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Syria's government on Tuesday accused rebel forces of using chemical weapons for the first time, but the opposition denied the claim, saying instead that government forces might have used banned weapons.
"Terrorists fired rockets containing chemical materials on Khan al-Assal in Aleppo province," the state news agency SANA and Syrian state television said.
Syria's Information Minister Omran al-Zohbi called the attack a "dangerous escalation," saying that 16 people were killed and 86 injured in the incident.
"The international community and the states that arm, finance and shelter the terrorists should (take note) of the crime committed today in which terrorists used a weapon that is prohibited by international law," he said.
He said countries that backed the rebels, including Turkey and Qatar "bear the legal, moral and human responsibility for the crime that left 16 dead and 86 injured, both civilians and soldiers," Zohbi added.
A spokesman for the Free Syrian Army in Istanbul denied rebel forces had used chemical weapons, blaming President Bashar al-Assad's regime for a deadly rocket attack that caused "breathing problems".
"We understand the army targeted Khan al-Assal (in Aleppo province) using a long-range missile, and our initial information says it may have contained chemical weapons," Louay Muqdad told AFP.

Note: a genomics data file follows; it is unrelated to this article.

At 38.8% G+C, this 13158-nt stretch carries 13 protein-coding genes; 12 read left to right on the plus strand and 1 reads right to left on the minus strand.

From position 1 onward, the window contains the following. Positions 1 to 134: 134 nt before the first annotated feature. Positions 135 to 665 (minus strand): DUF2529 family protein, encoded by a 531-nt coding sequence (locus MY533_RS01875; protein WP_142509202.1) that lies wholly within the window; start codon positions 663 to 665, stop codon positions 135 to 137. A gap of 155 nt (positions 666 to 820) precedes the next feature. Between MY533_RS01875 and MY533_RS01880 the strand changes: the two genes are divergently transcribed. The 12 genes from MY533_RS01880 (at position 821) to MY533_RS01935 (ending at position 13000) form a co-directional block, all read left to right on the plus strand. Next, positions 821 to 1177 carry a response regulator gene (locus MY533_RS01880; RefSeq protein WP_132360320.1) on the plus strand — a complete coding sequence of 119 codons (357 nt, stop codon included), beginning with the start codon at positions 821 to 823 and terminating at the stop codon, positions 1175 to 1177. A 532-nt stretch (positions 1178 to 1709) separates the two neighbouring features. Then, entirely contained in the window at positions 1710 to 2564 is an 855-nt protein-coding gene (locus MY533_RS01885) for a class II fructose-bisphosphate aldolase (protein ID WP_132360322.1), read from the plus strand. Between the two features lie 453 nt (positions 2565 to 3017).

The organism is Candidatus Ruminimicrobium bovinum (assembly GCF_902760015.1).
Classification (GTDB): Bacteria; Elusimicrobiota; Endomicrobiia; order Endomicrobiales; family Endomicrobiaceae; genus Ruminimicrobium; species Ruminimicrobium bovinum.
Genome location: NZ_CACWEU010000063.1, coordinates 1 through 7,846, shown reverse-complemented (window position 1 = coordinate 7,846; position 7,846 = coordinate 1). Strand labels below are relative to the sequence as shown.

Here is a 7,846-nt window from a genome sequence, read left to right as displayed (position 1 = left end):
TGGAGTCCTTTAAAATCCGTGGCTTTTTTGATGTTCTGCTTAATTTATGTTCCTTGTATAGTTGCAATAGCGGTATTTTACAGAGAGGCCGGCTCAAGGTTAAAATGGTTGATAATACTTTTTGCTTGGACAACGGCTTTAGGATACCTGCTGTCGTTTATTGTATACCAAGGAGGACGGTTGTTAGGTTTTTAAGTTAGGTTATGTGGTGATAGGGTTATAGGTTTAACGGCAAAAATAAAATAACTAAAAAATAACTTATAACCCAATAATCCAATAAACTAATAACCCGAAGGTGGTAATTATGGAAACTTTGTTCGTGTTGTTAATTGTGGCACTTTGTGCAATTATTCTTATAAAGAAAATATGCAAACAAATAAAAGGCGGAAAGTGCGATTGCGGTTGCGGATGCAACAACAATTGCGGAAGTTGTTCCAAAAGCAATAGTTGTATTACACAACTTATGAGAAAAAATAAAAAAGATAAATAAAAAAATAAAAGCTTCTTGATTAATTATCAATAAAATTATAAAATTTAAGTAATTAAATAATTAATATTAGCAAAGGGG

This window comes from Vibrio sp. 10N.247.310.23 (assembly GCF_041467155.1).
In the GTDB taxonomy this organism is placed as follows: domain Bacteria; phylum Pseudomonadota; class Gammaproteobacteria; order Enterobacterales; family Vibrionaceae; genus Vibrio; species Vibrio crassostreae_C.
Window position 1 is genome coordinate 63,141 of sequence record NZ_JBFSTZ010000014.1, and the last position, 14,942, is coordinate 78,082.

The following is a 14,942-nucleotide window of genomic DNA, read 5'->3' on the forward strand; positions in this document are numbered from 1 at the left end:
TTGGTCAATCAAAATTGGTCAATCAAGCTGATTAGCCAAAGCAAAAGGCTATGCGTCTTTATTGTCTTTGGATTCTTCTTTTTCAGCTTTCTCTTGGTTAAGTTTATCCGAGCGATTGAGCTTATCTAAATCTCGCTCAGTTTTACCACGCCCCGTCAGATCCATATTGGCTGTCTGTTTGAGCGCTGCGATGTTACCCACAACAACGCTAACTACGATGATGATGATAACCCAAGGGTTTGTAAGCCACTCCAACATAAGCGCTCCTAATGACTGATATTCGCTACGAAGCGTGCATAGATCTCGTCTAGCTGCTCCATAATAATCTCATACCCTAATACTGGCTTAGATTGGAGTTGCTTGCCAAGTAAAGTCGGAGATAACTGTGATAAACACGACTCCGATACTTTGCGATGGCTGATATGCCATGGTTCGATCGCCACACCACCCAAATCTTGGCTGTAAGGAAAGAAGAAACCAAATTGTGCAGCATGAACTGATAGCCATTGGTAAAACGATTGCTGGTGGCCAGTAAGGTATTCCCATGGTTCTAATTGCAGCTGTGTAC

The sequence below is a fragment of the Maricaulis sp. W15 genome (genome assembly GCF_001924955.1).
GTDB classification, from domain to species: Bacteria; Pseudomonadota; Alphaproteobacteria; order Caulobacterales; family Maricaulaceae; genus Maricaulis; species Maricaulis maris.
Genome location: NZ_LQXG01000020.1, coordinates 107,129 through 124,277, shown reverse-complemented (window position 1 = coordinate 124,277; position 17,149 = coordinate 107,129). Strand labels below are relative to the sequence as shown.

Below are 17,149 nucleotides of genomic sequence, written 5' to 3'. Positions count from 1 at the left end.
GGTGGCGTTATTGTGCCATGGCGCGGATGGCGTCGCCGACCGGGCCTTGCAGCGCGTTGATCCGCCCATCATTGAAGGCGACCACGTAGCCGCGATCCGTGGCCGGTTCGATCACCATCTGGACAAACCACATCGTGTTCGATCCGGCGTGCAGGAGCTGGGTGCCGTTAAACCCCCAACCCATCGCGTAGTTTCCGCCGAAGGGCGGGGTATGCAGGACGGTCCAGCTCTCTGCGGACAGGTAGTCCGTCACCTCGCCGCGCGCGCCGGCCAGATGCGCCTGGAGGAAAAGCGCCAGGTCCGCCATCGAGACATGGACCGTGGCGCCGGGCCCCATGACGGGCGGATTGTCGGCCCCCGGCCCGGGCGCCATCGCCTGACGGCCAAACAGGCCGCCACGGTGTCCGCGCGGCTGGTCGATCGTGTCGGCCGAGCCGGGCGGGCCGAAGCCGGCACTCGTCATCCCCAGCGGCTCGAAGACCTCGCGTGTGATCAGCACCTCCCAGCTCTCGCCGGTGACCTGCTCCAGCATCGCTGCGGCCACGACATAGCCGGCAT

"There are many casualties and many injured have breathing problems," he said in Istanbul, where Syria's opposition has gathered to pick a rebel prime minister.
"We have neither long-range missiles nor chemical weapons. And if we did, we wouldn't use them against a rebel target," said Muqdad.
The Syrian Observatory for Human Rights, a Britain-based watchdog, confirmed that a ground-to-ground missile had been fired at a Syrian army position in Khan al-Assal, but there was no information on whether it contained chemical material.
The group said the incident had killed 16 soldiers and 10 civilians.
"I'm not able to confirm if the missile contained chemical materials or not," the group's director Rami Abdel Rahman said.
In early March, nearly 200 regime forces and rebels were killed in fighting over control of a police academy in Khan al-Assal, which is west of Aleppo.
Rebel forces seized the academy, but in the past week regime forces retook much of the town in a counter-offensive, according to the Observatory.
The international community has expressed repeated concern aver the possibility that Assad's regime would use its chemical weapons against rebel forces, and there are also fears the stocks could fall into the hands of militants if the regime loses control over them.
Syria's chemical weapons stockpile, which dates back to the 1970s, is the biggest in the Middle East but its precise scope remains unclear according to analysts, and the regime has not acknowledged having the arms.
The country has hundreds of tons of various chemical agents, including sarin and VX nerve agents, as well as older blistering agents such as mustard gas, dispersed in dozens of manufacturing and storage sites, experts say.
But it remains unclear if the chemical weapons are mounted and ready to be launched on Scud missiles, if the chemical agents are maintained effectively, and whether the regime is able to replenish its chemical stocks.
Damascus has said it might use its chemical weapons if attacked by outsiders, although not against its own people.